AWS Compute Blog

Category: Serverless

MongoDB clusters UI

Ingesting MongoDB Atlas data using Amazon EventBridge

This post demonstrates how to connect MongoDB Atlas data with the AWS Cloud using Amazon EventBridge. EventBridge helps you connect data from a range of SaaS applications using minimal code. It can help reduce operational overhead and build powerful event-driven architectures more easily. For more information about integrating data between SaaS applications, see Amazon EventBridge.

Read More
Reference architecture

Automating mutual TLS setup for Amazon API Gateway

Mutual TLS (mTLS) for API Gateway is now generally available at no additional cost. This post shows how to automate mutual TLS for Amazon API Gateway HTTP APIs using the AWS Certificate Manager Private Certificate Authority as a private CA. Using infrastructure as code (IaC) enables you to develop, deploy, and scale cloud applications, often with greater speed, less risk, and reduced cost.

Read More

Using container image support for AWS Lambda with AWS SAM

At AWS re:Invent 2020, AWS Lambda released Container Image Support for Lambda functions. This new feature allows developers to package and deploy Lambda functions as container images of up to 10 GB in size. With this release, AWS SAM also added support to manage, build, and deploy Lambda functions using container images. In this blog post, I walk through […]

Read More
Custom checkpointing walkthrough

Optimizing batch processing with custom checkpoints in AWS Lambda

The default behavior for stream processing in Lambda functions enables entire batches of messages to succeed or fail. You can also use batch bisecting functionality to retry batches iteratively if a single message fails. Now with custom checkpoints, you have more control over handling failed messages.

Read More
Tumbling windows

Using AWS Lambda for streaming analytics

With tumbling windows, you can calculate aggregate values in near-real time for Kinesis data streams and DynamoDB streams. Unlike existing stream-based invocations, state can be passed forward by Lambda invocations. This makes it easier to calculate sums, averages, and counts on values across multiple batches of data.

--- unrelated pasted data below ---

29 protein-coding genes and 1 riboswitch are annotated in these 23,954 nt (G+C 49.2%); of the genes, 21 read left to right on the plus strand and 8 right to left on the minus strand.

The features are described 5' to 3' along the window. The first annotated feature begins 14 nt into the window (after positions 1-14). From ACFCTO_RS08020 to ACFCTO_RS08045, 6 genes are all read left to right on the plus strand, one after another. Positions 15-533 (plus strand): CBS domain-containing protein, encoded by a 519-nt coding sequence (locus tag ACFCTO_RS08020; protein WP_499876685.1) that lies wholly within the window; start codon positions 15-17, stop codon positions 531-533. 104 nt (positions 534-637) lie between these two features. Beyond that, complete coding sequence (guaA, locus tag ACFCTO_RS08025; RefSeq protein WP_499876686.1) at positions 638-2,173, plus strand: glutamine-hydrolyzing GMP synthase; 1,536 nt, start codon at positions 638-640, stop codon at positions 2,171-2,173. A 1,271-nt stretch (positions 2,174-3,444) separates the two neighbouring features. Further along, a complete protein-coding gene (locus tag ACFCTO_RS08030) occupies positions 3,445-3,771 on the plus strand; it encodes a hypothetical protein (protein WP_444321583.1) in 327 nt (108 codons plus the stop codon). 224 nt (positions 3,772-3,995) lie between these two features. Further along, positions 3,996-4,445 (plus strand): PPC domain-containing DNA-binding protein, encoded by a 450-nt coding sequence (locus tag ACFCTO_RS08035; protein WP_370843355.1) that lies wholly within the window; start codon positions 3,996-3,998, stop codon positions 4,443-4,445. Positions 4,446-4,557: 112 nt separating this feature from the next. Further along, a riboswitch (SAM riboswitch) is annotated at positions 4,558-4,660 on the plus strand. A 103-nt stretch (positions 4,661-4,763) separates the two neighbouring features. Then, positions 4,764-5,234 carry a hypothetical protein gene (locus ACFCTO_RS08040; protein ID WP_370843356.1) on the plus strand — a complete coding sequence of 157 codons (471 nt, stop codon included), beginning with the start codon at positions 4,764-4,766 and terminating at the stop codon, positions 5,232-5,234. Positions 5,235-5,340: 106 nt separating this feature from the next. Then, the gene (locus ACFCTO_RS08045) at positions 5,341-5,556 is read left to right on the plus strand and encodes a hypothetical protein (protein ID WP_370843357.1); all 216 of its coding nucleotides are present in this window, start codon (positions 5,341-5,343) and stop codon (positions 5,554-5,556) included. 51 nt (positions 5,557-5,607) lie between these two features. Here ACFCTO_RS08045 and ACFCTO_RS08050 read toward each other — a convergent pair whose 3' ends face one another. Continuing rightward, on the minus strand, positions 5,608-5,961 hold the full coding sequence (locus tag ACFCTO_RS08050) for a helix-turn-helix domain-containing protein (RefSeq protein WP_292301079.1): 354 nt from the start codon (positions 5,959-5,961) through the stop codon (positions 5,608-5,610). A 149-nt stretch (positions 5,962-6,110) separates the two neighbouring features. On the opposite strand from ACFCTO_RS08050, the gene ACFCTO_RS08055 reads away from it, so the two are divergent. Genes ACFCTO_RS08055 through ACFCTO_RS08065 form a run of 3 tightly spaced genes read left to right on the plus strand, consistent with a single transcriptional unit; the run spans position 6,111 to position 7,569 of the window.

Read More
Event payload example

Using self-hosted Apache Kafka as an event source for AWS Lambda

Lambda now supports self-hosted Kafka as an event source so you can invoke Lambda functions from messages in Kafka topics to integrate into other downstream serverless workflows. This post shows how to configure a self-hosted Kafka cluster on EC2 and set up the network configuration. I also cover how to set up the event source mapping in Lambda and test a function to decode the messages sent from Kafka.

Read More
Lambda container image support

Working with Lambda layers and extensions in container images

In this post, I explain how to use AWS Lambda layers and extensions with Lambda functions packaged and deployed as container images. Previously, Lambda functions were packaged only as .zip archives. This includes functions created in the AWS Management Console. You can now also package and deploy Lambda functions as container images. You can use […]

Read More
AWS re:Invent 2020

ICYMI: Serverless pre:Invent 2020

During the last few weeks, the AWS serverless team has been releasing a wave of new features in the build-up to AWS re:Invent 2020. This post recaps some of the most important releases for serverless developers. re:Invent is virtual and free to all attendees in 2020 – register here. See the complete list of serverless […]

Read More
Solution architecture

Using Amazon SQS dead-letter queues to replay messages

This is courtesy of Alexandre Pinhel, Specialist SA Manager, in collaboration with Guillaume Marchand and Luke Hargreaves, Solutions Architects. Amazon Simple Queue Service (Amazon SQS) is a fully managed message queuing service. It enables you to decouple and scale microservices, distributed systems, and serverless applications. A commonly used feature of Amazon SQS is dead-letter queues. The […]

Read More

New Synchronous Express Workflows for AWS Step Functions

Today, AWS is introducing Synchronous Express Workflows for AWS Step Functions. This is a new way to run Express Workflows to orchestrate AWS services at high-throughput. Developers have been using asynchronous Express Workflows since December 2019 for workloads that require higher event rates and shorter durations. Customers were looking for ways to receive an immediate […]

Read More